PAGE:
166

I have an associative array and I need to find the numeric position of a key. I could loop through the array manually to find it, but is there a better way build into PHP?

$a = array(
  'blue'   => 'nice',
  'car'    => 'fast',
  'number' => 'none'
);

// echo (find numeric index of $a['car']); // output: 1

7 Answers 7

298
echo array_search("car",array_keys($a));
5
  • 6
    Does PHP guarantee the order of an associative array? May 1, 2012 at 21:50
  • 8
    @KevinBurke It's not going to re-order it unless you use a sort function. Not sure what sort of guarantee you're looking for, but it's not like the JavaScript model where there is no static order to associative arrays.
    – Fosco
    May 1, 2012 at 23:20
  • 6
    The indexes given by "array_keys" will not necessarily match the index of the original array. For example, if you have altered the array by using "unset" or a number of other functions, there will be a gap left in the index of the original array, but array_keys will produce a new array.
    – SEoF
    Feb 13, 2013 at 14:49
  • 4
    This DOES NOT work if the associative array is mixed, for array("val1", "val2", "car" => "val3") it will produce 0, which is wrong...
    – Xriuk
    Feb 10, 2018 at 11:12
  • How is this any different from @quantamSoup's answer?
    – Mystical
    Jan 21, 2019 at 0:17
37
$blue_keys = array_search("blue", array_keys($a));

http://php.net/manual/en/function.array-keys.php

0
3

While Fosco's answer is not wrong there is a case to be considered with this one: mixed arrays. Imagine I have an array like this:

$a = array(
  "nice",
  "car" => "fast",
  "none"
);

Now, PHP allows this kind of syntax but it has one problem: if I run Fosco's code I get 0 which is wrong for me, but why this happens?
Because when doing comparisons between strings and integers PHP converts strings to integers (and this is kinda stupid in my opinion), so when array_search() searches for the index it stops at the first one because apparently ("car" == 0) is true.
Setting array_search() to strict mode won't solve the problem because then array_search("0", array_keys($a)) would return false even if an element with index 0 exists.
So my solution just converts all indexes from array_keys() to strings and then compares them correctly:

echo array_search("car", array_map("strval", array_keys($a)));

Prints 1, which is correct.

EDIT:
As Shaun pointed out in the comment below, the same thing applies to the index value, if you happen to search for an int index like this:

$a = array(
  "foo" => "bar",
  "nice",
  "car" => "fast",
  "none"
);
$ind = 0;
echo array_search($ind, array_map("strval", array_keys($a)));

You will always get 0, which is wrong, so the solution would be to cast the index (if you use a variable) to a string like this:

$ind = 0;
echo array_search((string)$ind, array_map("strval", array_keys($a)));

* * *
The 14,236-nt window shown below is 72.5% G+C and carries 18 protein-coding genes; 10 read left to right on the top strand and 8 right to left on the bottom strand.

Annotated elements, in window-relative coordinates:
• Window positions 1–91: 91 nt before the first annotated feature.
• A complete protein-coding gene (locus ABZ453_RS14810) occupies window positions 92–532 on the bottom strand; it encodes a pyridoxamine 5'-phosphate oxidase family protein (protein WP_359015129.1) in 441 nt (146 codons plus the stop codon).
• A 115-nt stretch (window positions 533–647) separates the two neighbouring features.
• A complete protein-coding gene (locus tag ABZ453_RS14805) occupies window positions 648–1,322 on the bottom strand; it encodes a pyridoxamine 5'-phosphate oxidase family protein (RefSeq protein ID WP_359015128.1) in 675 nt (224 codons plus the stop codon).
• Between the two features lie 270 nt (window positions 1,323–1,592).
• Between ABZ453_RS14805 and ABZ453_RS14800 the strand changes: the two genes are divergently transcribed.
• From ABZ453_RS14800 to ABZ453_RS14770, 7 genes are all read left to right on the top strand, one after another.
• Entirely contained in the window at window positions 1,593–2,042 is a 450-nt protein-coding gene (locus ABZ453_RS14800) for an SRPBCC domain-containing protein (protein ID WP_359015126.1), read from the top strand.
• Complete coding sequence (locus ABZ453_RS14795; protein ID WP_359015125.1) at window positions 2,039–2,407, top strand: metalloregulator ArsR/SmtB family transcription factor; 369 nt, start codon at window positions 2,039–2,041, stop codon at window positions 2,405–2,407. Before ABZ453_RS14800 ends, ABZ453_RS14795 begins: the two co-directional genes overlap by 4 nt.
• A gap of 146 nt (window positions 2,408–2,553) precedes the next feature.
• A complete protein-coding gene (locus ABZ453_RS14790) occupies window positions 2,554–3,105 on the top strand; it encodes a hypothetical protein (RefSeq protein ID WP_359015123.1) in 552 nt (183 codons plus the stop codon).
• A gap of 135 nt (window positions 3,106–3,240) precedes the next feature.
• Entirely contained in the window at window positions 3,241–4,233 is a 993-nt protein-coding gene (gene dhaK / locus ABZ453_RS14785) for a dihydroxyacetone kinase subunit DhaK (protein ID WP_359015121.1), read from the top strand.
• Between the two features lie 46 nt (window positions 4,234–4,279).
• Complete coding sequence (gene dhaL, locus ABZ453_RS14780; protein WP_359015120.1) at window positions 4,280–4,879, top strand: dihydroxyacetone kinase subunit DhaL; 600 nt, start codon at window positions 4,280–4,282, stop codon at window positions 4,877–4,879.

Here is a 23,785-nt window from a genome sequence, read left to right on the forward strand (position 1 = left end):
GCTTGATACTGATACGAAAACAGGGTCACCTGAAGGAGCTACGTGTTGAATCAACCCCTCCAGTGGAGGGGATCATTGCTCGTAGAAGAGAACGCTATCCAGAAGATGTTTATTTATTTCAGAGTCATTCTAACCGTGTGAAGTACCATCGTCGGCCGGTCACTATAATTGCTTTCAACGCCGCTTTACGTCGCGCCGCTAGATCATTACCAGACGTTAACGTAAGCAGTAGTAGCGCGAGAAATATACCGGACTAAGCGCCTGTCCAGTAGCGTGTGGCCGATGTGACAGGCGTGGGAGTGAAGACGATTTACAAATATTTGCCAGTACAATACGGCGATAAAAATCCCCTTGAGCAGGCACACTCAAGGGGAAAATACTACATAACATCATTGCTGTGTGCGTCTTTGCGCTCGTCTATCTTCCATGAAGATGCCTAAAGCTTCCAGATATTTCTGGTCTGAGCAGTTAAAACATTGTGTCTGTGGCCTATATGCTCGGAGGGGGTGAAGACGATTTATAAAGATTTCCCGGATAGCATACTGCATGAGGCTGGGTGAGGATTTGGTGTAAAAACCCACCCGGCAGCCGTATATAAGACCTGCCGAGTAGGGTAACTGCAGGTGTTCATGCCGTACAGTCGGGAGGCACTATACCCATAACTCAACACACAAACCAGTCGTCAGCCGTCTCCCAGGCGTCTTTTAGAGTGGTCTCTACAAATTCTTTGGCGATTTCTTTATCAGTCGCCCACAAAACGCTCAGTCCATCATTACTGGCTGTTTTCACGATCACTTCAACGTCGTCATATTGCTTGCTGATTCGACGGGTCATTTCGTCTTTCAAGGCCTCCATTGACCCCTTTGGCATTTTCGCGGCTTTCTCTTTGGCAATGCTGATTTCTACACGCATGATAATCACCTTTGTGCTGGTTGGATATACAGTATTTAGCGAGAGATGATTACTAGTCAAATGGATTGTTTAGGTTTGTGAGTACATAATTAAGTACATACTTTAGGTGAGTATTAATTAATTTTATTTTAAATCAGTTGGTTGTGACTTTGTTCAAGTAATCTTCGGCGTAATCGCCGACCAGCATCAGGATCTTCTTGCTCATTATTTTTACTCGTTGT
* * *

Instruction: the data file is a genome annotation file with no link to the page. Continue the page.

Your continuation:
2
  • 2
    When passing a variable, you should also cast it as a string, as passing zero to an associative array would have the same negative effect. For example: var_dump(array_search(0, array_map("strval", array_keys($a)))); will always output int (0), rather than bool (false). Mar 7, 2018 at 2:02
  • @ShaunCockerill right! Updated my answer, thanks for pointing this out!
    – Xriuk
    Mar 21, 2018 at 17:20
3

The solution with array_search would be really heavy, and it's unnecessary to use straight search in this situation.

Much better solution would be:

$keyIndexOfWhichYouAreTryingToFind = 'c';
$array = [
    'a' => 'b',
    'c' => 'd'
];
$index = array_flip(array_keys($array))[$keyIndexOfWhichYouAreTryingToFind];

This type of search would have much better performance on big arrays. The reason is the difficulty, that would be O(n)=1 instead of O(n)=n (in worst of the possible variants). So for an array with 1000000 elements it would make 1 iteration instead of 1000000.

2
  • Hope this would be useful, if you agree with me, pls mark this as an solution, so no one will miss it.
    – nojitsi
    Sep 15, 2021 at 12:28
  • 1
    array flip is not O(n) = 1. Although your solution is better in terms of performance,, which I vote as a better solution. it is not truly O(n) = 1 May 17 at 21:08
2

  $a = array(
      'blue' => 'nice',
      'car' => 'fast',
      'number' => 'none'
  );  
var_dump(array_search('car', array_keys($a)));
var_dump(array_search('blue', array_keys($a)));
var_dump(array_search('number', array_keys($a)));

1

All solutions based on array_keys don't work for mixed arrays. Solution is simple:

echo array_search($needle,array_keys($haystack), true);

From php.net: If the third parameter strict is set to TRUE then the array_search() function will search for identical elements in the haystack. This means it will also perform a strict type comparison of the needle in the haystack, and objects must be the same instance.

0

a solution i came up with... probably pretty inefficient in comparison tho Fosco's solution:

 protected function getFirstPosition(array$array, $content, $key = true) {

  $index = 0;
  if ($key) {
   foreach ($array as $key => $value) {
    if ($key == $content) {
     return $index;
    }
    $index++;
   }
  } else {
   foreach ($array as $key => $value) {
    if ($value == $content) {
     return $index;
    }
    $index++;
   }
  }
 }
3
  • 3
    Yeah, PHP has thousands of builtin functions for a reason. These are usually much faster than equivalent logic written out the long way in PHP code. Jul 29, 2010 at 18:37
  • 3
    This is probably faster than array_search, which does a sort first and so it painfully slow.
    – Alasdair
    Jan 25, 2012 at 5:55
  • Ah, but the built in code is precompiled, and the search will most likely be a binary search (assuming it does sort items first).
    – SEoF
    Feb 13, 2013 at 14:42

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